An interesting different take on public procurement decision-making (reference to Crowder, 2015)

I have just read an interesting piece of research that sheds different light on public procurement decision-making processes. That short, accessible and interesting piece, [M Crowder, "Public procurement: the role of cognitive heuristics" (2015) 35(2) Public Money & Management 127-34] explores the cognitive heuristics of public procurement processes. As the abstract makes clear
Public procurement processes have been extensively studied, but previous research has not sought to explain public procurement in terms of cognitive heuristics. This paper examines the award of a large public sector contract and outlines how the decisions were made. Heuristics were used throughout the process. Three heuristics—EBA [elimination by aspects], conjunctive, and WADD [weighted additive]—were used in combination to reduce the number of bidders for the contract from a somewhat unmanageable 63 down to four. This paper allows the underlying stages to be viewed from this perspective and therefore it explores procurement in a way that sheds new light on the processes involved.
The paper is easy to follow if one has some experience in public procurement evaluation or, absent that, some knowledge of the rules on exclusion, qualitative selection and short-listing of tenderers [for a summary of the rules under the new Directive 2014/24, see A Sanchez Graells, “Exclusion, Qualitative Selection and Short-listing”, in F Lichère, R Caranta & S Treumer (eds), Modernising Public Procurement. The New Directive, vol. 6 European Procurement Law Series (Copenhagen, DJØF, 2014) 97-129]. As the conclusions stress, the paper shows
that procurement decisions can be explained in terms of cognitive heuristics. The EBA heuristic makes a decision on the basis of a single aspect; the conjunctive heuristic makes a decision on the basis that a number of requirements are all met; and the WADD heuristic makes a decision by weighing up various factors and offsetting the good against the bad. This was reflected in the procurement under study, where the number of bidders under consideration was reduced in precisely this way.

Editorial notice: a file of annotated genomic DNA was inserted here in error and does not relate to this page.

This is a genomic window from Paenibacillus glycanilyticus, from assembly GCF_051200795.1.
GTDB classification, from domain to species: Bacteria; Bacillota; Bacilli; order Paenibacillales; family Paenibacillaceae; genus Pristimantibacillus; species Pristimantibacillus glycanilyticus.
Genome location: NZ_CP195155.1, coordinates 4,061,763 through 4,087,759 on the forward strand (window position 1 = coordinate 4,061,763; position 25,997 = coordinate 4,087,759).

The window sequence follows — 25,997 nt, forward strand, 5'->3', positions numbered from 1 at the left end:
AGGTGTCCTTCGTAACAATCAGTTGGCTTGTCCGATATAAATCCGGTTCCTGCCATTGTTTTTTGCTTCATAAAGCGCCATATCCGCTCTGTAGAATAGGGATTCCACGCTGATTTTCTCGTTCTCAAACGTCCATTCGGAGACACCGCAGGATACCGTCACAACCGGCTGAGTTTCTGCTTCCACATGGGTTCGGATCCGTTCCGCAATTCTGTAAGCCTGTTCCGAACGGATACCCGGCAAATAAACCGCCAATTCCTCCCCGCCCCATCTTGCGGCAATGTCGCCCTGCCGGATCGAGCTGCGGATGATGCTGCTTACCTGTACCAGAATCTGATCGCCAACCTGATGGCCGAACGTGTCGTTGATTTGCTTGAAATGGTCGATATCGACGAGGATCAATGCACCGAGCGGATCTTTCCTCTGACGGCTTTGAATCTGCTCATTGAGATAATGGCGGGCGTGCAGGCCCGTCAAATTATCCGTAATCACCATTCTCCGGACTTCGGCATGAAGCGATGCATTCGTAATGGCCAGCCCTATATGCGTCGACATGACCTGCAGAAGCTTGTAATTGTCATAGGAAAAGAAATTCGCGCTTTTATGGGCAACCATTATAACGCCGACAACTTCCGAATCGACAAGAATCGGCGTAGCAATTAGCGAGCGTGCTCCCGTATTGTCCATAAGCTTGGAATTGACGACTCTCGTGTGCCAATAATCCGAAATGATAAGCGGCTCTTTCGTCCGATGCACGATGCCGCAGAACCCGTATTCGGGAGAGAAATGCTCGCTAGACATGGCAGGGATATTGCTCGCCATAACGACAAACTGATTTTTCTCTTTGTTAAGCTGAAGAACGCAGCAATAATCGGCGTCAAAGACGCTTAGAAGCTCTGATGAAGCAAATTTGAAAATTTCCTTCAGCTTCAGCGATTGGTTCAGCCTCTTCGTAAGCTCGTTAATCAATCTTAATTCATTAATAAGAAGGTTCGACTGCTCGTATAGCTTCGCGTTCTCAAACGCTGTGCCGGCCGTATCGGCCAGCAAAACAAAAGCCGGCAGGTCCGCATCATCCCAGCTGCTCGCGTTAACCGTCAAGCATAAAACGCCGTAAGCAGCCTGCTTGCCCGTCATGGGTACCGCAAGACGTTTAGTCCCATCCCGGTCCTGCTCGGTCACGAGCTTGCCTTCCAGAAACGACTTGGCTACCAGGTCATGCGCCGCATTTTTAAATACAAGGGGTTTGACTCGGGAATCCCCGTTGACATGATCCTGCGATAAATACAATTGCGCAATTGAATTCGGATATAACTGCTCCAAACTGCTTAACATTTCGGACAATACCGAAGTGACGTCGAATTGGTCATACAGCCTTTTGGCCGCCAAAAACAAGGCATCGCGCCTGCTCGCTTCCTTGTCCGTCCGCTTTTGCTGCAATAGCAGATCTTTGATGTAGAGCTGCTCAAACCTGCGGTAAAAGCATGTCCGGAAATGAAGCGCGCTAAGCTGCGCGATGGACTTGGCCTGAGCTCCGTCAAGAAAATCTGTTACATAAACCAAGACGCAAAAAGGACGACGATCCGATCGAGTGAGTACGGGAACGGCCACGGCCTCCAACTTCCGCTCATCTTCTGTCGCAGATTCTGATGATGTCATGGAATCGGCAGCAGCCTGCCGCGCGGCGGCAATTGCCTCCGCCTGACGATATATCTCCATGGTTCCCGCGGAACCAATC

The paper offers a good perspective to complement our understanding of procurement decision-making and provokes some thoughts on how to better regulate these processes in order to avoid weaknesses derived from cognitive biases. 

This is an area that promises to open roads towards interdisciplinary efforts to incorporate the insights of psychology and other sciences into legal research on public procurement. And this seems to me like an area of high research potential, so it may be worth keeping an eye on it!

Pervasive Legal Instrumentalism and Scholarly Herd Behaviour in Law: A Short Reflection on van Gestel & Micklitz (2014)

In their interesting paper "Why Methods Matter in European Legal Scholarship" (2014) European Law Journal 20(3): 292-316, which I read following Steven Vaughan's recommendation on twitter (@lawvaughan), Rob van Gestel and Hans-Wolfgang Micklitz write a compelling criticism against the instrumentalisation of law and legal research (ie the excessively policy-driven approach to legal research that mixes up normative and empirical questions), not least because:
"[it] decreases the attention for methodology, for theory building, and for keeping enough professional distance to one’s object of research. This threatens to result in a creeping process of herd behaviour, in copy pasting the methodology of judicial lawmaking to legal scholarship and in a lack of transparency and methodological justification in scholarly legal publications".